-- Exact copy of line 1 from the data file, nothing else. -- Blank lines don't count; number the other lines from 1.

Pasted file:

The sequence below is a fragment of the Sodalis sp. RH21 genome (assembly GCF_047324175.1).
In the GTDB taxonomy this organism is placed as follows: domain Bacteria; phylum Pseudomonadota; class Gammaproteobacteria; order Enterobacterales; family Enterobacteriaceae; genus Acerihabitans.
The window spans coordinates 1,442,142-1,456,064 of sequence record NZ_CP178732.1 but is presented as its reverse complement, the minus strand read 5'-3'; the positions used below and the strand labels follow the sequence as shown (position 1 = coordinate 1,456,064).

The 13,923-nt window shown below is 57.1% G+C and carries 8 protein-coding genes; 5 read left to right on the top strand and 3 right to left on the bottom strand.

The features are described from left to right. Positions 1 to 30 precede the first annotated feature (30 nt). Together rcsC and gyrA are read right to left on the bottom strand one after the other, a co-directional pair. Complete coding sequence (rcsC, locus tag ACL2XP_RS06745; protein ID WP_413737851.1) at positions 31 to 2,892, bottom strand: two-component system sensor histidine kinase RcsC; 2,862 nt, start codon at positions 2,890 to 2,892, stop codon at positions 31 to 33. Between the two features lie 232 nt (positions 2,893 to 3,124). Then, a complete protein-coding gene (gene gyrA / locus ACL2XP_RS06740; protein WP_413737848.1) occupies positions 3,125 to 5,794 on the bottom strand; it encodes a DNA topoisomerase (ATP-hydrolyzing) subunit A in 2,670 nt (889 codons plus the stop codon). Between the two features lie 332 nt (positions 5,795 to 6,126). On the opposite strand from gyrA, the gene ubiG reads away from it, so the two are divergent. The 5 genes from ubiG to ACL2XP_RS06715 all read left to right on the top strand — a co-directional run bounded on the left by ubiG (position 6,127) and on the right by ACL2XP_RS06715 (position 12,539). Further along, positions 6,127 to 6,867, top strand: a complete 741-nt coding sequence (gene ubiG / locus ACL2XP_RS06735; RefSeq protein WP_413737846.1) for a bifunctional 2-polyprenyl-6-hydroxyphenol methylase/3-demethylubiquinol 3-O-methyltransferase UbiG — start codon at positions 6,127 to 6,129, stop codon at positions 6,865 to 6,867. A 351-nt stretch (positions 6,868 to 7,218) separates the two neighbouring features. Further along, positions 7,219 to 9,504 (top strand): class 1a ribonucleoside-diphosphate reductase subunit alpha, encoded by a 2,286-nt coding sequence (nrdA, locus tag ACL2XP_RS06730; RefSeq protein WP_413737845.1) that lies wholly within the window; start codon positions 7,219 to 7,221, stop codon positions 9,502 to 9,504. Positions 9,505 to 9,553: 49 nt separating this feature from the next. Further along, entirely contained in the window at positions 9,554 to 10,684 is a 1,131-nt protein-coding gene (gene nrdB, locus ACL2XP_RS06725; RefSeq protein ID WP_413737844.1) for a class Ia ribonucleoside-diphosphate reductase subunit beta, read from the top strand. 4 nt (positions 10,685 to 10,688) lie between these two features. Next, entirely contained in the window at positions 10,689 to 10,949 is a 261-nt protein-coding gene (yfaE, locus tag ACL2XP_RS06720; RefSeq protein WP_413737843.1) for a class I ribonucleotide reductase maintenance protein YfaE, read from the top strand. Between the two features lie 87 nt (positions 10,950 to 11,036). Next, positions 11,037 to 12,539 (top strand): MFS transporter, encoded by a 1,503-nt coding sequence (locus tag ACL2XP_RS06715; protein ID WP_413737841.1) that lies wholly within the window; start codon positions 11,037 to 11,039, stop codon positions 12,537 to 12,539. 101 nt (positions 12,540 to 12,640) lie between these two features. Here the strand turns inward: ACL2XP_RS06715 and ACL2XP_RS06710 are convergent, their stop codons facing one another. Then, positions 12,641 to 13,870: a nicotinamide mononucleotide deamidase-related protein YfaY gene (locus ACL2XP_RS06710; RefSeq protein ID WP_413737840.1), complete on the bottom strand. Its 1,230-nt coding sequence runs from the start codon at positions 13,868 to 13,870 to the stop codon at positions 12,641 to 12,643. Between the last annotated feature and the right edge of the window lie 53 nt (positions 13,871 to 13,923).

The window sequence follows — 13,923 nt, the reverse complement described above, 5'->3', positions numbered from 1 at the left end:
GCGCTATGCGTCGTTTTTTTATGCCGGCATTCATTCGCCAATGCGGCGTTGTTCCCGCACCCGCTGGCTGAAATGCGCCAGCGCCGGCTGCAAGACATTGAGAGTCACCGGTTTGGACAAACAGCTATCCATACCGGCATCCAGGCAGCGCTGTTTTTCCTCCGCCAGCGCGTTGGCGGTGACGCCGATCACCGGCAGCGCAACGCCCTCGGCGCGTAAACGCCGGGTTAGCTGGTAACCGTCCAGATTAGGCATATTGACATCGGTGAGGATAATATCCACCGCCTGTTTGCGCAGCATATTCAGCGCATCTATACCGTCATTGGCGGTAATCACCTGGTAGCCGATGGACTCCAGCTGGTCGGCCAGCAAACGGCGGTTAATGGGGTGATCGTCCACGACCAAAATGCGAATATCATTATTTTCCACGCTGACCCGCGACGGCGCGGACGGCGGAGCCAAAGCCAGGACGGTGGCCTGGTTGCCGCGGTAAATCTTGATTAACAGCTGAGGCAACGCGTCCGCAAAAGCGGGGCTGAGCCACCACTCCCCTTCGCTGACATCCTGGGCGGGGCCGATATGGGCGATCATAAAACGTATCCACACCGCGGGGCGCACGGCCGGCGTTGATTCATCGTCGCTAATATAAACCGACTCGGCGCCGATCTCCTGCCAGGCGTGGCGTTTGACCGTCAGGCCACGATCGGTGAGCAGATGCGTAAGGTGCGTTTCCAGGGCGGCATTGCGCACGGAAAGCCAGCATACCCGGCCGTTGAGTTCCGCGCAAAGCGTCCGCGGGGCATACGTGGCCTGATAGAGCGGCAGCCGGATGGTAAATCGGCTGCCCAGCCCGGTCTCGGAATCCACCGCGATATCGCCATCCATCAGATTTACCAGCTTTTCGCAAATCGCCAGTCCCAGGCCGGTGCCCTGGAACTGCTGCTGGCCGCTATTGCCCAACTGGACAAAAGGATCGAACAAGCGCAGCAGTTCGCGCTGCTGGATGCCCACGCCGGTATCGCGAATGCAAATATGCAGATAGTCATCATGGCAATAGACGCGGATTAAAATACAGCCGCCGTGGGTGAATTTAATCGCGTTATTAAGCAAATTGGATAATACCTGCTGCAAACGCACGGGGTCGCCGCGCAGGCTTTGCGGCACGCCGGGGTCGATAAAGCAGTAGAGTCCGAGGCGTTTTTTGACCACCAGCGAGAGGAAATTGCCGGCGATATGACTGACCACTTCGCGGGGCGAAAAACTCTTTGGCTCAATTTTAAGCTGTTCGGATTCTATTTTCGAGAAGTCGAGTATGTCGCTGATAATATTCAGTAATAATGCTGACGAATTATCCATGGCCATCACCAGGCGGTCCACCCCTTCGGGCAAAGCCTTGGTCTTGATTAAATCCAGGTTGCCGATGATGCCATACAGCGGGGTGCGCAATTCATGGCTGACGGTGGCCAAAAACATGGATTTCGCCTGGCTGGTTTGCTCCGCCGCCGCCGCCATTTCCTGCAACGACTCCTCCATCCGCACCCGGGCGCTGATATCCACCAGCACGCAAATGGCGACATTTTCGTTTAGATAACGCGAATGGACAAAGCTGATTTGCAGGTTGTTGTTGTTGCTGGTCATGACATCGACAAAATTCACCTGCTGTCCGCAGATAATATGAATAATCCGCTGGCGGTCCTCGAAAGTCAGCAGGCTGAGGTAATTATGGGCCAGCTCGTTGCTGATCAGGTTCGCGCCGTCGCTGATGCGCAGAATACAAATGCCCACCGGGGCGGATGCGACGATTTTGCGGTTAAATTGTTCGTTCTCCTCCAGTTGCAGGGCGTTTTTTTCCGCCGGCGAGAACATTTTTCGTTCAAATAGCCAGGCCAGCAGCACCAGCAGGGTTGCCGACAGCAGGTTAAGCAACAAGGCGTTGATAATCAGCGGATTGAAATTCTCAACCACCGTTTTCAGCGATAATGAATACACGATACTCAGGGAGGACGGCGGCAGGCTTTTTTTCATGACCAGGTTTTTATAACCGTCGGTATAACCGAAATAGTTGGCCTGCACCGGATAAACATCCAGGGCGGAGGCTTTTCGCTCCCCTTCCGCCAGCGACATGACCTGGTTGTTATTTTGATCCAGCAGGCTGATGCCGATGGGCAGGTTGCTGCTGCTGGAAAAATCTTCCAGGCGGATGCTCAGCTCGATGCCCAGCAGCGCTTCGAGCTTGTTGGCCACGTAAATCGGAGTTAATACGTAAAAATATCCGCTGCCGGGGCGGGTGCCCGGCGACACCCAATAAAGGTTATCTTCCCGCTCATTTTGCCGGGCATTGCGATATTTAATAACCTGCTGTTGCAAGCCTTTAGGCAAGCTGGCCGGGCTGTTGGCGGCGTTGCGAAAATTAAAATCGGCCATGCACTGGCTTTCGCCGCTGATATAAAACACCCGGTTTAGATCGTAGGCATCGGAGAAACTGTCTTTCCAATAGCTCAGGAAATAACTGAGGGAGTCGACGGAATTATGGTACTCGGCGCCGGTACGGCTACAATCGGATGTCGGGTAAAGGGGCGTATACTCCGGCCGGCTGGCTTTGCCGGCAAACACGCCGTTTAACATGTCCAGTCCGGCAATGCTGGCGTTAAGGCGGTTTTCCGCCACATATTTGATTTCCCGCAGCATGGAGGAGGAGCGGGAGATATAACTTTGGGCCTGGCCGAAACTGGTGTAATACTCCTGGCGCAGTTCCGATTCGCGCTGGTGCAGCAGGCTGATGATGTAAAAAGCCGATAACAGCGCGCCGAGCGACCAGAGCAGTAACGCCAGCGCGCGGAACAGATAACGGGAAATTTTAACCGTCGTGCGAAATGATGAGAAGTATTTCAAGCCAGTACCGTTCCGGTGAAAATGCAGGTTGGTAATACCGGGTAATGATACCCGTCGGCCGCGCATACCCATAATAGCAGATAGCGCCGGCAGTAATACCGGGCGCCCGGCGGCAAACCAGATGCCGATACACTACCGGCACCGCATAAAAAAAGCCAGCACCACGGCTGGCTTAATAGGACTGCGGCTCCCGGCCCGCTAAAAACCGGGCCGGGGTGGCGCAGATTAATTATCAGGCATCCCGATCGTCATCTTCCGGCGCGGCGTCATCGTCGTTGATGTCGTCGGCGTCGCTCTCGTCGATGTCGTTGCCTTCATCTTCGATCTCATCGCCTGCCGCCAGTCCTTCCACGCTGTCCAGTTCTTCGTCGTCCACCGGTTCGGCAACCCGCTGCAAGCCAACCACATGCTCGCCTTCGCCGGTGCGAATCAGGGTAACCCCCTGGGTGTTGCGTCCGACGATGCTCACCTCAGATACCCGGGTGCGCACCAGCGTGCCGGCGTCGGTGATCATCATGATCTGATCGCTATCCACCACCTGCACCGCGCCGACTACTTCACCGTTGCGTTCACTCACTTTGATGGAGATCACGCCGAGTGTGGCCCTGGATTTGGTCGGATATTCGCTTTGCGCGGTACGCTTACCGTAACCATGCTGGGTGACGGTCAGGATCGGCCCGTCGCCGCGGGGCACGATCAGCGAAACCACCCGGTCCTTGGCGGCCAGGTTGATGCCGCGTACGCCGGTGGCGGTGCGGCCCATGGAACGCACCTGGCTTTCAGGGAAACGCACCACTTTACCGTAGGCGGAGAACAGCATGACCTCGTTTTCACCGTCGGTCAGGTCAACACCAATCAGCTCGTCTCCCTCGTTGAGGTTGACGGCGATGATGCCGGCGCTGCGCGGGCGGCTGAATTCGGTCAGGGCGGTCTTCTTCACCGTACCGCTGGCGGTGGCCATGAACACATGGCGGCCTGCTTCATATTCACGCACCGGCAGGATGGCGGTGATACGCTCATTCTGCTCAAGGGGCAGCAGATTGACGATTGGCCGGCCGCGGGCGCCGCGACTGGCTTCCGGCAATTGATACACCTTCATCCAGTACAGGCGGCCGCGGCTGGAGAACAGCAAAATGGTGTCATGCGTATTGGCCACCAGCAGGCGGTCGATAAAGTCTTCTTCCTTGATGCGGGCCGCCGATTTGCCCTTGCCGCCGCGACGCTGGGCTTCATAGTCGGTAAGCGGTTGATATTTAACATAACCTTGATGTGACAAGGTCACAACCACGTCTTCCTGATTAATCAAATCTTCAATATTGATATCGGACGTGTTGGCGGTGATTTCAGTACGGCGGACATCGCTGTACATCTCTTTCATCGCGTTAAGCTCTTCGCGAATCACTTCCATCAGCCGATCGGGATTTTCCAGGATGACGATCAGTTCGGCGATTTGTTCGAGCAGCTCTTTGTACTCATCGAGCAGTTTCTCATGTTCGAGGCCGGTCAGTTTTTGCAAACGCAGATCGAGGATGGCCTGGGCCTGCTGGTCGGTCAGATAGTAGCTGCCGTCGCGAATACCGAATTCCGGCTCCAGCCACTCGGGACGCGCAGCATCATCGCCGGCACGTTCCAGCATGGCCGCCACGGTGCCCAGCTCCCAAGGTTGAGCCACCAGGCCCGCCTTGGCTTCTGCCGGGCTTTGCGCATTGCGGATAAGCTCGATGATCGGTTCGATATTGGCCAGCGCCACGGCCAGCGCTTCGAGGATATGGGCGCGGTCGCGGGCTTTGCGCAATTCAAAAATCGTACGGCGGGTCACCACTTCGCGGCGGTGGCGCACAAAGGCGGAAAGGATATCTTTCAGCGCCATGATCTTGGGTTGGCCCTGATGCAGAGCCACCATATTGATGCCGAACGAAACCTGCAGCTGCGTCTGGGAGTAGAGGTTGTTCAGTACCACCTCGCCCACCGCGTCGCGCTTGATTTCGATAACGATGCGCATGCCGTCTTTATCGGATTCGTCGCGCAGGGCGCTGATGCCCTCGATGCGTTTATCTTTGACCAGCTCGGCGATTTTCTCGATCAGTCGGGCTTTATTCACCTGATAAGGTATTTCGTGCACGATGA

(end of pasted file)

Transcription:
The sequence below is a fragment of the Sodalis sp. RH21 genome (assembly GCF_047324175.1).